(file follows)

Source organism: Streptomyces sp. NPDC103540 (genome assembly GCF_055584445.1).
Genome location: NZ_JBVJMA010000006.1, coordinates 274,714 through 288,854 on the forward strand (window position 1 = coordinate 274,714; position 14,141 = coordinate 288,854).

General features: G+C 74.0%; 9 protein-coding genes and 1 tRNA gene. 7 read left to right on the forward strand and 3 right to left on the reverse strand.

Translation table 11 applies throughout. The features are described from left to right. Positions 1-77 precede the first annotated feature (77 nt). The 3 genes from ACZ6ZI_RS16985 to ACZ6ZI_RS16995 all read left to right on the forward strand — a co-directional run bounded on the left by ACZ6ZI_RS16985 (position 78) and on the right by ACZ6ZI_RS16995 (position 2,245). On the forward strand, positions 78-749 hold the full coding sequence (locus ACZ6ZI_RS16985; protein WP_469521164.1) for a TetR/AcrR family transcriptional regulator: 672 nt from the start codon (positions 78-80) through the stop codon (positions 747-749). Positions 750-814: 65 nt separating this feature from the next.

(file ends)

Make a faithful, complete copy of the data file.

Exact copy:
Source organism: Streptomyces sp. NPDC103540 (genome assembly GCF_055584445.1).
Genome location: NZ_JBVJMA010000006.1, coordinates 274,714 through 288,854 on the forward strand (window position 1 = coordinate 274,714; position 14,141 = coordinate 288,854).

General features: G+C 74.0%; 9 protein-coding genes and 1 tRNA gene. 7 read left to right on the forward strand and 3 right to left on the reverse strand.

Translation table 11 applies throughout. The features are described from left to right. Positions 1-77 precede the first annotated feature (77 nt). The 3 genes from ACZ6ZI_RS16985 to ACZ6ZI_RS16995 all read left to right on the forward strand — a co-directional run bounded on the left by ACZ6ZI_RS16985 (position 78) and on the right by ACZ6ZI_RS16995 (position 2,245). On the forward strand, positions 78-749 hold the full coding sequence (locus ACZ6ZI_RS16985; protein WP_469521164.1) for a TetR/AcrR family transcriptional regulator: 672 nt from the start codon (positions 78-80) through the stop codon (positions 747-749). Positions 750-814: 65 nt separating this feature from the next.